'When Sanjay died, Indira was consumed by frantic, helpless grief.'
'She became very fragile, very bitter,' recalled Maneka Gandhi.
'She was never normal again.'
'She was never Indira Gandhi again.'
In all the highs and lows that India's most powerful, and only woman, prime minister faced in her life, her younger son Sanjay's death was the most soul-destroying.
He was her prodigal child, the one she had moulded to carry on her legacy, which she herself had fought bitter battles to carve and strengthen.
This must-read excerpt from Sagarika Ghose's fascinating Indira: India's Most Powerful Prime Minister reveals the depth of Indira Gandhi's loss when Sanjay died in a horrific plane crash on June 23, 1980.
Five months after Indira Gandhi's 1980 election victory, Sanjay Gandhi was killed in a plane crash.
Indira was devastated.
From this time on, she seemed to lose her sharp instincts and tough resolve.
The last years of her prime ministership were marked by violent conflict in many parts of the country.
She gave orders for Operation Blue Star, the storming of the Golden Temple in Amritsar by the army to flush out the pro-Khalistan terrorists hidden there.
It was a decision that led to her assassination on October 31, 1984.
The joy of the 1980 victory was short-lived.
On the morning of June 23, 1980, five months after Indira Gandhi had been sworn in as prime minister, Sanjay Gandhi took his new Pitts S-2A plane for a joyride, lost control while doing aerobatics and crashed.
Both he and the flying instructor, Captain Subhash Saxena -- who had initially refused to go with him, knowing Sanjay's inexperience at flying this particular plane -- were instantly and gruesomely killed.
Indira had repeatedly warned Sanjay against aerobatics on the Pitts S-2A.
"The evening before he died, we went for a ride on the same plane," recalled Maneka Gandhi. "It was the first time he was going in it."
"In the plane I screamed and screamed for I think two hours and, when we came down, I ran home and told my mother-in-law: 'Ma, I need you to tell Sanjay not to fly this plane. He can fly any plane he wants, but not this one'."
"My mother-in-law said to him in front of me (Dhirendra Brahmachari was also there), 'Maneka's never been so strong about something. If she's saying na jao (don't go), toh na jao tum (then don't go)'."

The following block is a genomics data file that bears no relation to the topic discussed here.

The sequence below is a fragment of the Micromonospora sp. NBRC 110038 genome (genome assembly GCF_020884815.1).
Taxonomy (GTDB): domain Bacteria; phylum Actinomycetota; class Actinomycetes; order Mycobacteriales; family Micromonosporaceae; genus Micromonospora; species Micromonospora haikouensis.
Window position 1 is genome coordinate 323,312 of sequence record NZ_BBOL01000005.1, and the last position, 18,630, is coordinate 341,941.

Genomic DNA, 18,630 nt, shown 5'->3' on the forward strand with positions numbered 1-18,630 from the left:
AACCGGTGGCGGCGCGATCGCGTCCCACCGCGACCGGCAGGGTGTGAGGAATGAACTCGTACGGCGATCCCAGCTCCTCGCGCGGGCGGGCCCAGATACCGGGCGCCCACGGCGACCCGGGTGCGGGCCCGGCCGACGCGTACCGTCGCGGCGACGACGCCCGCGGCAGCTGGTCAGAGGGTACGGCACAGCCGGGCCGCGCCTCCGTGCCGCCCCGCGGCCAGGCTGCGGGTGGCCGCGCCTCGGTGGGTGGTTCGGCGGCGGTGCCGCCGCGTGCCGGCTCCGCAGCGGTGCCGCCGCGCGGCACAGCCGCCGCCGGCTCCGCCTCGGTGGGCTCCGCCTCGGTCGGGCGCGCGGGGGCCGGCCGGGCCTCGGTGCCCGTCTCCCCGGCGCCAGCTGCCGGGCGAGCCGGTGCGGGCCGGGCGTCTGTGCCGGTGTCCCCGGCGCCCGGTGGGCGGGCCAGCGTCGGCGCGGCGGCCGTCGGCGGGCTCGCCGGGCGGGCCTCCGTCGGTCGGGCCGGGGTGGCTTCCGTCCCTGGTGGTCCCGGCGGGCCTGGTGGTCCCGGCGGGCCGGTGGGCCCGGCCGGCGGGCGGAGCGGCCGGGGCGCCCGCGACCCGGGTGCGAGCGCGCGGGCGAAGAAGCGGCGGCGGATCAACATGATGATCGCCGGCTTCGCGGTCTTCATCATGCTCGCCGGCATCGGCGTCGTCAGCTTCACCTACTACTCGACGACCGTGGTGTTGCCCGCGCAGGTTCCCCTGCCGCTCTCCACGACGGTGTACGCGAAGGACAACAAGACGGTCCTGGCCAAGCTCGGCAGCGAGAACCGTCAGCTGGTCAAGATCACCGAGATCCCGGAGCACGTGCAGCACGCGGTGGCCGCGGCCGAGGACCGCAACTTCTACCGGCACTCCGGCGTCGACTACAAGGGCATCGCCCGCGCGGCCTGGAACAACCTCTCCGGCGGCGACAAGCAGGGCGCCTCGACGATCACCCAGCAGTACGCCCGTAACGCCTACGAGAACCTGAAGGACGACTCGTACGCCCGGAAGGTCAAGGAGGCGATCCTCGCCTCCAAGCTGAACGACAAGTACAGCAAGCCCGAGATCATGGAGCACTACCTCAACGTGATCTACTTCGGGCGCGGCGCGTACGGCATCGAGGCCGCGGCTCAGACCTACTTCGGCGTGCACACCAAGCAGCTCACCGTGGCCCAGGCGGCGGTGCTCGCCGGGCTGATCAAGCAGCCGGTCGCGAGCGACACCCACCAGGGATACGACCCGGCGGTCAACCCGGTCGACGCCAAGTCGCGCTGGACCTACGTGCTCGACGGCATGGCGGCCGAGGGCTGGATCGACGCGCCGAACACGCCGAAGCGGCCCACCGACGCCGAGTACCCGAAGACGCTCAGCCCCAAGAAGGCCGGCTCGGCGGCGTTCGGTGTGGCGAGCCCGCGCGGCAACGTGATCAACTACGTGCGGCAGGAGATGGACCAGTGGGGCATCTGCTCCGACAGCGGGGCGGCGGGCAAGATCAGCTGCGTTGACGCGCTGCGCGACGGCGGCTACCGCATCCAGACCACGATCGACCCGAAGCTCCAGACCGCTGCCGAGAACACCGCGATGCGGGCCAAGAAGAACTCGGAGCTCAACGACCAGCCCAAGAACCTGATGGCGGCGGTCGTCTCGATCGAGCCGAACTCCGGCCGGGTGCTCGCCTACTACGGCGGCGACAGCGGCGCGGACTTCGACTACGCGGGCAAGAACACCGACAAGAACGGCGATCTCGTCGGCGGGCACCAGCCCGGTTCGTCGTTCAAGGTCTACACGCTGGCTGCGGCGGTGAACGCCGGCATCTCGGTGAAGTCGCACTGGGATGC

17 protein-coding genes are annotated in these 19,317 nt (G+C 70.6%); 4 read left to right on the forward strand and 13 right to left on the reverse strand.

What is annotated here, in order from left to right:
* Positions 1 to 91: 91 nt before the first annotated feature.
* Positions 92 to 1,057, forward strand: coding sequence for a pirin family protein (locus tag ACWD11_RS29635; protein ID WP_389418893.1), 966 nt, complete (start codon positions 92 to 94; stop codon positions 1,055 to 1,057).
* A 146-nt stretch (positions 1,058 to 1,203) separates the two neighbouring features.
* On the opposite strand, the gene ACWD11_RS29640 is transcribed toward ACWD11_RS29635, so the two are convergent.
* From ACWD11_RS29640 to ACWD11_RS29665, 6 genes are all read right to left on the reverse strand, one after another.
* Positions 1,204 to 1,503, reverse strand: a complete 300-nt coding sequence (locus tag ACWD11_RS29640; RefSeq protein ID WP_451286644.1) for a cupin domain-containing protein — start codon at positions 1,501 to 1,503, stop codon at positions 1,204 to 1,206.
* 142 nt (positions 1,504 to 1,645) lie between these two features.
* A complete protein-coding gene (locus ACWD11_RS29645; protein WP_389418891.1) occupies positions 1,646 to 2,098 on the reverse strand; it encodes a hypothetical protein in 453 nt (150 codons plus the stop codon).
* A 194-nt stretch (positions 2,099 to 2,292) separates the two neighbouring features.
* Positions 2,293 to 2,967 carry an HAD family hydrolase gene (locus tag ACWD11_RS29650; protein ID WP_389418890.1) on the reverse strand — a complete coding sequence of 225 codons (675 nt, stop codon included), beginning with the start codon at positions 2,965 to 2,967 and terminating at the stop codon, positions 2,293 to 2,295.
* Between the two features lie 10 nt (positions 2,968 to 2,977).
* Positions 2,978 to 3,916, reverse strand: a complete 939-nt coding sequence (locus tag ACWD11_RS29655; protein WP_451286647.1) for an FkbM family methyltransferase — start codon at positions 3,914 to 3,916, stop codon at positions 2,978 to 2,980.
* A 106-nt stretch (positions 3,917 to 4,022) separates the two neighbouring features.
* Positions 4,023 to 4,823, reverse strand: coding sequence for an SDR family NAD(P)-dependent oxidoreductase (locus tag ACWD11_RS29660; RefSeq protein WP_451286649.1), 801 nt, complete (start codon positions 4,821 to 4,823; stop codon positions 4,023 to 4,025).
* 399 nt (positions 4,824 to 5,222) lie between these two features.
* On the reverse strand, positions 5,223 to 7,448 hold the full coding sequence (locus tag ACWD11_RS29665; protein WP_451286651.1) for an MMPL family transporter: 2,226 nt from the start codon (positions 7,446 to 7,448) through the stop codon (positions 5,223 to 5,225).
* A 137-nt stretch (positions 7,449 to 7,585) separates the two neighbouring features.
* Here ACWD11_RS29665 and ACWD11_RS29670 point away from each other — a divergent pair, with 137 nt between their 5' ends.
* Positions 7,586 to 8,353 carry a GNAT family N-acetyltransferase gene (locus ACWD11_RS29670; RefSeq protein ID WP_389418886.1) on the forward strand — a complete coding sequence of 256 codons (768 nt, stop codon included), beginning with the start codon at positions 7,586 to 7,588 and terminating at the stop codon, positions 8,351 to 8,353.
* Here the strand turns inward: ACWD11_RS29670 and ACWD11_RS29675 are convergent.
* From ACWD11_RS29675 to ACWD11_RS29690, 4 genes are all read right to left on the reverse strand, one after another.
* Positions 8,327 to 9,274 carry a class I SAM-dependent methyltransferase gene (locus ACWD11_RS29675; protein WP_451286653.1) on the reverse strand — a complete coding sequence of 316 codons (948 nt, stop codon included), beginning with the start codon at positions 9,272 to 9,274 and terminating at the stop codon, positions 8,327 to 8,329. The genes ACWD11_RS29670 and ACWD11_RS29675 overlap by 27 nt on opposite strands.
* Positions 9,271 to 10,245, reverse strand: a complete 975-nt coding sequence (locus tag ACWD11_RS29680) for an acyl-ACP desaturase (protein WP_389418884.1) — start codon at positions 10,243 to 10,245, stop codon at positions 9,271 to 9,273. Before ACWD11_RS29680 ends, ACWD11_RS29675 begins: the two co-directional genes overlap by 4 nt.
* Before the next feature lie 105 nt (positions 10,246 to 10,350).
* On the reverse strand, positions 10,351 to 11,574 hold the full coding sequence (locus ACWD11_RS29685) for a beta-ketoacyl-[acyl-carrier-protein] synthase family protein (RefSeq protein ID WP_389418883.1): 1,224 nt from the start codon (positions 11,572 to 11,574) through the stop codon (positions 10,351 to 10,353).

"She said, 'I'm afraid I have to put my foot down'."
"Then (Indira Gandhi's personal secretary and confidante, R K) Dhawan came in and started saying, 'Arre yeh toh mardon ka jahaz hai. Manekaji aise bol rahi hai kyonki woh aurat hain. (This is a man's plane. Manekaji is saying this because she's a woman)'."
"My mother-in-law asked, 'Sanjay, is it safe?'"
"And I said, 'No, it isn't; it's a horrible plane'."
"Then Sanjay said, 'Do teen din mein theek ho jayega (It'll be fine in two or three days), she'll get used to it'."
"The next morning, he was dead."
It was a massive, wrenching loss for his mother.
One of the enduring images of Sanjay's death is of Indira visiting the site of the plane wreckage not once but twice on June 23, inspecting bits of debris as if looking for remnants of her son and trying to relive his last moments.
Unkind comments were made that she was looking to find keys to a safe deposit box or vault containing his wealth, but instead it was Indira reverting to a primeval way of dealing with sudden and violent bereavement, returning to the site of death as if still searching for the disappeared loved one.
'Doctor, hamara dahina haath kat gaya (My right hand has been cut off),' she confided to Dr Mathur (Dr Krishna Prasad Mathur was Indira Gandhi's personal physician).
In 1980, Sanjay was at the very centre of Indira's political roadmap, the main organisation man to whom Youth Congress cadres had remained tenaciously loyal even as the stalwarts fell away from Indira.
With none of the heavyweights by her side, it was Sanjay who had become the party's supremo-in-waiting, the kurta-clad karta of the new Congress family, by now the newly appointed general secretary of the Congress.
Sanjay's activities during the Emergency had cost his mother an election, but, three years later, it was his organisational power and strategising that had brought her victory, or so she believed.